No election system will ever be a magic bullet for everything, and the same is true for proportional representation: It won’t change my kid’s diaper, but it does offer the change to increase civic engagement by knocking several big items off of the list of reasons not to engage, which is just one of many big improvements proportional representation brings over traditional election methods.
I’m firmly convinced that we’re only ever going to get politics as good as our election system, and for that reason I’ve decided that my biggest priority for political engagement is going to be supporting electoral reform. I am a member of Californians for Electoral Reform (CfER), which is an organization that advocates for Instant Runoff Voting (IRV, also known as RCV) and Proportional Representation. Occasionally, I run across like-minded individuals who like the idea of changing our election methods but either don’t like IRV or like an alternative called Approval Voting better (not going to call it AV because some people call IRV “Alternative Vote”). I’m writing this post to put my 2 cents onto the Internet about why I think IRV is the right choice for electoral reform.
The Center for Voting and Democracy (FairVote) has a great write-up comparing IRV to other voting systems. I’ll expound on some of the points from the FairVote piece and throw in a few pearls of wisdom of my own.
Approval Voting Doesn’t Effectively Solve the Spoiler Problem
The classic example of the “spoiler problem” is the Bush/Gore/Nader election of 2000. There is some percentage of voters who might prefer to vote for Nader, but are afraid to do so because it will hurt Gore and end up helping elect Bush. IRV solves this problem by allowing voters to select Nader as their first choice but to list Gore as their second choice, and in the event that Nader is eliminated their second preference is counted. Advocates of Approval Voting will tell you that Approval Voting also solves this spoiler problem, because a voter can approve of both Nader and Gore. I think that’s right in this particular example, but it’s not true in lots of other examples.
Consider the example of Alice, Bob and Charlie running for office. Alice is a right-wing candidate, and Bob and Charlie are similar left-wing candidates. If a voter prefers Bob or Charlie but doesn’t have a strong preference between the two of them, Approval Voting works fine and the voter can simply approve of them both and hope that one of them wins. But what about the case where the voter definitely prefers Bob to Charlie, but prefers Bob or Charlie to Alice? Now the voter is stuck in the spoiler vote morass: The voter could approve of Bob and Charlie, but approving of Charlie could help Charlie get elected over Bob. This is illustrated by the results of the 2012 Dartmouth Student Government Elections (raw election data): Only 1.2 approvals per voter for president in a field of 5! (“If just 16 of Kantaria-Danford voters chose tactically not to vote for Klein and Joshi despite approving of them, then that was the difference.”) This is a huge issue in my view, because what we need is a voting system that allows a voter to encode what they want without having to worry about whether they’re being strategic (our current system incentivizes strategic crossover voting…ugh). One might argue that no voting system is perfect (and I admit IRV isn’t perfect), but in my view this weakness in Approval Voting illustrates the biggest problem with it of all….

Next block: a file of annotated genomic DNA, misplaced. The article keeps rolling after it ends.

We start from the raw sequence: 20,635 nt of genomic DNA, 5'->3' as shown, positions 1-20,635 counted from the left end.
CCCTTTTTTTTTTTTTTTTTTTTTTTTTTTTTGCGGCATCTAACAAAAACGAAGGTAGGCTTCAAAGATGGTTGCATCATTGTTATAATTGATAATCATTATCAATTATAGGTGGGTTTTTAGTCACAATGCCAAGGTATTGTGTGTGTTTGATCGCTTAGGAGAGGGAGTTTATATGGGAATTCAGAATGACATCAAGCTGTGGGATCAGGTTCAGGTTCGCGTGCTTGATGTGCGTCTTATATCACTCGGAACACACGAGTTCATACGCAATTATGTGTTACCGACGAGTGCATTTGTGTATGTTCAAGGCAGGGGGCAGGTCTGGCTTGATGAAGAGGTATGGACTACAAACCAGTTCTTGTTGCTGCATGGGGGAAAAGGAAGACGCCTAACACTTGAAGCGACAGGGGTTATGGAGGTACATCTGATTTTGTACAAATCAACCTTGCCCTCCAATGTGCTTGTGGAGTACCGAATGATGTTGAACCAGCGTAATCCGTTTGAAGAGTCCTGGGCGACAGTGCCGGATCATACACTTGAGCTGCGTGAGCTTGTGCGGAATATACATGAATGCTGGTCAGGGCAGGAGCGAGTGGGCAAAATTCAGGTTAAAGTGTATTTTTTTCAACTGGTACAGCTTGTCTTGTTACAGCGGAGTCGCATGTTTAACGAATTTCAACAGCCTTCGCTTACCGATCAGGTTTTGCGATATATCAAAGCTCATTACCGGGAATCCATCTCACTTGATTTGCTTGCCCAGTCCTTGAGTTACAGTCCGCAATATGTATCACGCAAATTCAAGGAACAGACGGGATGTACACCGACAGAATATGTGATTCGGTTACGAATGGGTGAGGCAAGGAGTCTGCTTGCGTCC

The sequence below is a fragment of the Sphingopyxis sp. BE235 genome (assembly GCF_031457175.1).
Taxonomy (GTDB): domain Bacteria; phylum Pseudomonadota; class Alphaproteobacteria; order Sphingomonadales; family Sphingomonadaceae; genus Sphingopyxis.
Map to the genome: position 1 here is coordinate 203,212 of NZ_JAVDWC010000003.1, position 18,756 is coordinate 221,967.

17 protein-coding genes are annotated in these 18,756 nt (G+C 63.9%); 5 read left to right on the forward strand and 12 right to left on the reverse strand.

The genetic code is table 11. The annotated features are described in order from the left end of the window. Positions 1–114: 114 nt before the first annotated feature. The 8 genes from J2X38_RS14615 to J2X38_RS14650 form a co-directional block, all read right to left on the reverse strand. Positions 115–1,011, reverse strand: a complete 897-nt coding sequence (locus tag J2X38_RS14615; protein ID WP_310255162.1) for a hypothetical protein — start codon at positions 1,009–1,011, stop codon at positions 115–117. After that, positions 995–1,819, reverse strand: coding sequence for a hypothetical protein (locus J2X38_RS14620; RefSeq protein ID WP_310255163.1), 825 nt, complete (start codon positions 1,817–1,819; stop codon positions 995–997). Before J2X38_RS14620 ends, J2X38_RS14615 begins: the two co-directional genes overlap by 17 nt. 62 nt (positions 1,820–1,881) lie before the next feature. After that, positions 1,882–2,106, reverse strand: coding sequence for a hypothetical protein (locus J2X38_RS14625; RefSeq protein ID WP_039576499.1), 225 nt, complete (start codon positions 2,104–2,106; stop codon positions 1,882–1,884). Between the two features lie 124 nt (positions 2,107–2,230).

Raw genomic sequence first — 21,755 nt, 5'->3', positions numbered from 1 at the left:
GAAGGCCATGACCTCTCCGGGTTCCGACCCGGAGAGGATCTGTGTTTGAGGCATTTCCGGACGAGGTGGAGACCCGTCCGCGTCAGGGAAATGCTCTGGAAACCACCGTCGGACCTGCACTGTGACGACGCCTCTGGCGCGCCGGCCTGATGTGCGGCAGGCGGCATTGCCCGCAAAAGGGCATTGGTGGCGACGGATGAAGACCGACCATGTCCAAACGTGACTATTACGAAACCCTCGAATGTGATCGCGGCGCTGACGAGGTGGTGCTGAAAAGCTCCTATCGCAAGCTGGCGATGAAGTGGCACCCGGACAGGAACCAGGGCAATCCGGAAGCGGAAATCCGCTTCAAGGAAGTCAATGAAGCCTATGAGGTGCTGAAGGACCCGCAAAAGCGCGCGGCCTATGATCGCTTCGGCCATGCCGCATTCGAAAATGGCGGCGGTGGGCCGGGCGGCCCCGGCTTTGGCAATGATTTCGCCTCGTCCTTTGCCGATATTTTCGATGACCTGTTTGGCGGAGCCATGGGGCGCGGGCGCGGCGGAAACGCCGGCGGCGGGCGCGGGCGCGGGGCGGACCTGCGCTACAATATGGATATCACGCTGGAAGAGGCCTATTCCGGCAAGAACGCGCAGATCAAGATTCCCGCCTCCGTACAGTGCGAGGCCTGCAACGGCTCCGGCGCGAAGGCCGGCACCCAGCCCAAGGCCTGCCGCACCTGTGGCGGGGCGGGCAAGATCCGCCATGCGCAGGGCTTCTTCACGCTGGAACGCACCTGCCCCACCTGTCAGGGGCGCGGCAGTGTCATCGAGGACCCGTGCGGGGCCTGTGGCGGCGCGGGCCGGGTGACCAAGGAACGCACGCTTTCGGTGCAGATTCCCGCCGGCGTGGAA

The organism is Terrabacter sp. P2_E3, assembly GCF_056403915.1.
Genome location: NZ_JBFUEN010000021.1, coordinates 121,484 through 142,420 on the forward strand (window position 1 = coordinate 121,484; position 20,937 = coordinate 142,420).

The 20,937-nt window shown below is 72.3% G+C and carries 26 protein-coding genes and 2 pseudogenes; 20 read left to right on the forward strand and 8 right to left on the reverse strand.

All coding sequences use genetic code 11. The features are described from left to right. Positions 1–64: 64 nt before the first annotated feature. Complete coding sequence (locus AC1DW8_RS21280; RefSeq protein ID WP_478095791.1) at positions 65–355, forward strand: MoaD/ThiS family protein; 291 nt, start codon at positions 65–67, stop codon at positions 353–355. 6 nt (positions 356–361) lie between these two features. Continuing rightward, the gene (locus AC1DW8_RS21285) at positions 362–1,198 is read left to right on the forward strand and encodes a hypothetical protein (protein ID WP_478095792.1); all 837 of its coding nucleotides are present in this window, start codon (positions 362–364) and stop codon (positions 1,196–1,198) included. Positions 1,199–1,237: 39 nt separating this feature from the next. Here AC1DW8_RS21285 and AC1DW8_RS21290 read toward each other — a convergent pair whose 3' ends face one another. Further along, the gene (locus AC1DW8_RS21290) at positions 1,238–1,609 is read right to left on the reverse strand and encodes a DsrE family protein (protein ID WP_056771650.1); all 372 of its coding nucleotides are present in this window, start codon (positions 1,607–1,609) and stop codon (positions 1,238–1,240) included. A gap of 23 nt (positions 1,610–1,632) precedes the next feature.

Approval Voting Doesn’t Motivate Civil Campaigning
In the example above, Bob and Charlie are motivated to campaign hard against each other, because convincing voters who might approve of both of them that they should only approve of one of them is the best path to victory for both Bob and Charlie. IRV doesn’t eliminate all negative campaigning, but it does motivate like-minded candidates to work together to seek second-preference votes.
Giving credit where credit is due, Approval Voting does do a better job in a situation where there are two extremist candidates and a centrist candidate. If you have 39% of voters whose first-choice preference the left-wing candidate, 41% whose first choice is the right wing candidate, and 20% whose first choice is the moderate, but the moderate is also approved of by 80% of the voters who favor extremist candidates, Approval Voting will anoint the moderate the winner, whereas IRV will eliminate the moderate in the first round (since IRV eliminates the candidate with the least first choice votes in each round). This behavior of encouraging moderate candidates is something Approval Voting fans are quick to point out. IRV advocates sometimes reply that candidates should have strong first-choice support to be elected, and would argue in this case that electing the right-wing candidate is a good result, and that in other cases IRV can select a moderate candidate if they have decent first-choice support, which would allow them to emerge as the second-choice votes of extremist candidates are transferred. I have mixed feelings…Condorcet is the ultimate solution for a situation like this in my opinion, but for myself I’ve concluded that IRV is the right balance of agility in dealing with real-world voting situations without being too complex to be comprehensible to the average voter.
Summing up, I am a fan of Approval Voting in so far as I think it’s a lot better than our current system, but I think IRV has more to offer in terms of fixing real-world election problems.